Hybrid policy- now this was a point of contention in the group. What constitutes a hybrid? At what point does a hybrid constitute its own species? However simple this questions appears at first glance- it’s not, think about it more. Say two species cross and create a hybrid. Ok, this is just one weird plant, no biggie. But what if this happens ten more times throughout the population? Ok, still not a problem- you might say- those hybrids are spread throughout the population and probably won’t pass along their unique genetic makeup. But THEN, what if all of these hybrids crop up in the same area and being reproducing primarily with each other? It’s now a hybrid swarm, and if you decide to call the population a new species haven’t you got a new rare plant on your hands? Can every hybrid swarm be considered rare? Ok, ok, that’s a lot of questions but hopefully you see what I’m getting at. It’s difficult to define when a hybrid becomes a distinct species, and then it’s difficult to decide if it should be protected or not. At the meeting, someone raised a great point- looking at a plant is simply looking at an evolutionary snapshot whose endpoint we cannot see. Therefore, we must reference whatever data has been published and work on a case by case basis as hybrids are brought for review. The council generally agreed that a hybrid is a species if it is reproductively independent from its parents, but they would only acknowledge a new species if someone had published the data to support it.
Since my post has already passed the maximum length that can hold my reader’s attention span- I’ll only address one more exciting event. (Although many of you might not think this qualifies as exciting… I mean KEEP READING THIS IS SOME THRILLING STUFF). A soil scientist from NRCS came to the office a couple of weeks ago and gave a tutorial on “Creating Soil-Based Thematic Maps and Reports Using Soil Data Viewer”. I was at first, skeptical, of how much I might get out of this training but I was mistaken. The speaker introduced us to an alternative to Web Soil Survey (an online soil data database that is notoriously slow- cue painful memories of late night studying for Soil Science in college). Soil Data Viewer is faster, easier to navigate, more informative, and did I mention faster? There are so many different attributes you can explore and the program can rank these attributes of the various soils in an area and spit out a fantastic report. So you want to know what areas in Doña Ana County have the best soils for sinking fence posts? Done. Want to know which areas have vegetation cover best suited for cattle ranching? Done. This resource could be useful to a vast majority of government and private agencies concerned with land management and other fields. Hopefully, it will be used for improving our knowledge and appropriate use of different landscapes- in addition to the entertainment value of the pretty, vividly colored maps that I use it for.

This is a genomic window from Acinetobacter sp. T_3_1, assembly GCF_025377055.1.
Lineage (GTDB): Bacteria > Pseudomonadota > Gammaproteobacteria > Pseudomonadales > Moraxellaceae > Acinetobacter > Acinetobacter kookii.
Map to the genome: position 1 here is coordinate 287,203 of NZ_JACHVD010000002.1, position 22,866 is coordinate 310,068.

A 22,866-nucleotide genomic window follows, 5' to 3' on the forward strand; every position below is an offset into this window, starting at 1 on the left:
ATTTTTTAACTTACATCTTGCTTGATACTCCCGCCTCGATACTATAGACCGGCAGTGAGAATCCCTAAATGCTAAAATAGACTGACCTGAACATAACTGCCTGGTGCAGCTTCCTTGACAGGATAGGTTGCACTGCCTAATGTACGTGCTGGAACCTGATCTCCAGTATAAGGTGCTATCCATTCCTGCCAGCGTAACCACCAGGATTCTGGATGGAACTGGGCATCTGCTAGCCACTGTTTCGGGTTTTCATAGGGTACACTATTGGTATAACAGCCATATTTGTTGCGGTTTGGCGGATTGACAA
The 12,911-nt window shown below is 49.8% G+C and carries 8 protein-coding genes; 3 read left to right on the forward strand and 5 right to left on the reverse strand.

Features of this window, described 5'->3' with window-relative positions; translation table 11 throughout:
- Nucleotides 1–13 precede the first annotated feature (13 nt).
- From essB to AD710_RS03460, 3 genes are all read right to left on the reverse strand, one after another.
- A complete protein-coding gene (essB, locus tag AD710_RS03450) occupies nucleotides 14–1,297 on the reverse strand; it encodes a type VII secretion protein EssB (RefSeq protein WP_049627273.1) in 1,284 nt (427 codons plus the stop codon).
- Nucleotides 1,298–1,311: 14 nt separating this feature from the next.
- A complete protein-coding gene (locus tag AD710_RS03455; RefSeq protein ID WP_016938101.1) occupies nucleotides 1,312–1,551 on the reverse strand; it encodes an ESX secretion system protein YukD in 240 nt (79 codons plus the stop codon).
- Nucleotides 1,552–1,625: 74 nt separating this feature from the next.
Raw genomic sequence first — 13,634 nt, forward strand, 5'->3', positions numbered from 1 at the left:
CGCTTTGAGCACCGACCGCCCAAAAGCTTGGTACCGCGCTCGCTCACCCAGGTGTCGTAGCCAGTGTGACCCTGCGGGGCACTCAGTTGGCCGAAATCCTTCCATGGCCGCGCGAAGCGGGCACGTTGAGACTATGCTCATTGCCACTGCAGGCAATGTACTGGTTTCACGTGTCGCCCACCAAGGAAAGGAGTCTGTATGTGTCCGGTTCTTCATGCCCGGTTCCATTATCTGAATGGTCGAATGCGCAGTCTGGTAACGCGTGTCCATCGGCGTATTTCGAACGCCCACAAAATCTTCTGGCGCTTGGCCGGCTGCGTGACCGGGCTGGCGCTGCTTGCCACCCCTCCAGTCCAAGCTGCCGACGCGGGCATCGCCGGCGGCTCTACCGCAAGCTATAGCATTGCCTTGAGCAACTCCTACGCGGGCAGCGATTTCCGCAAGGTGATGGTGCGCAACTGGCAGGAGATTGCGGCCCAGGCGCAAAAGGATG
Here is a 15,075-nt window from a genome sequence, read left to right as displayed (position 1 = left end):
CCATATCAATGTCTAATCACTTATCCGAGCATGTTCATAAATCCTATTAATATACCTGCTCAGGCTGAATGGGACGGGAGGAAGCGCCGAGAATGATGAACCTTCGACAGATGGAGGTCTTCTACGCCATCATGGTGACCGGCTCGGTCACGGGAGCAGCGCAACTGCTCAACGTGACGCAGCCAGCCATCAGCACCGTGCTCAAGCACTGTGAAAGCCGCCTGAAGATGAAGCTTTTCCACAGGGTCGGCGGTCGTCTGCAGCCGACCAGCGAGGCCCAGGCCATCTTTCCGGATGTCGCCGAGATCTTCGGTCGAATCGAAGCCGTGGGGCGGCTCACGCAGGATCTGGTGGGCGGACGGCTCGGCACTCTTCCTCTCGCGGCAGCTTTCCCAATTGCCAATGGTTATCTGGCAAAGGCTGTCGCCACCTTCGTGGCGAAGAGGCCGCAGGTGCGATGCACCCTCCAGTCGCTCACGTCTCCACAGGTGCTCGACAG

Oh, and one last thing – IT SNOWED! I’m from Sacramento, CA and have never woken up and seen snow outside. Needless to say I was pretty excited. Pictures galore!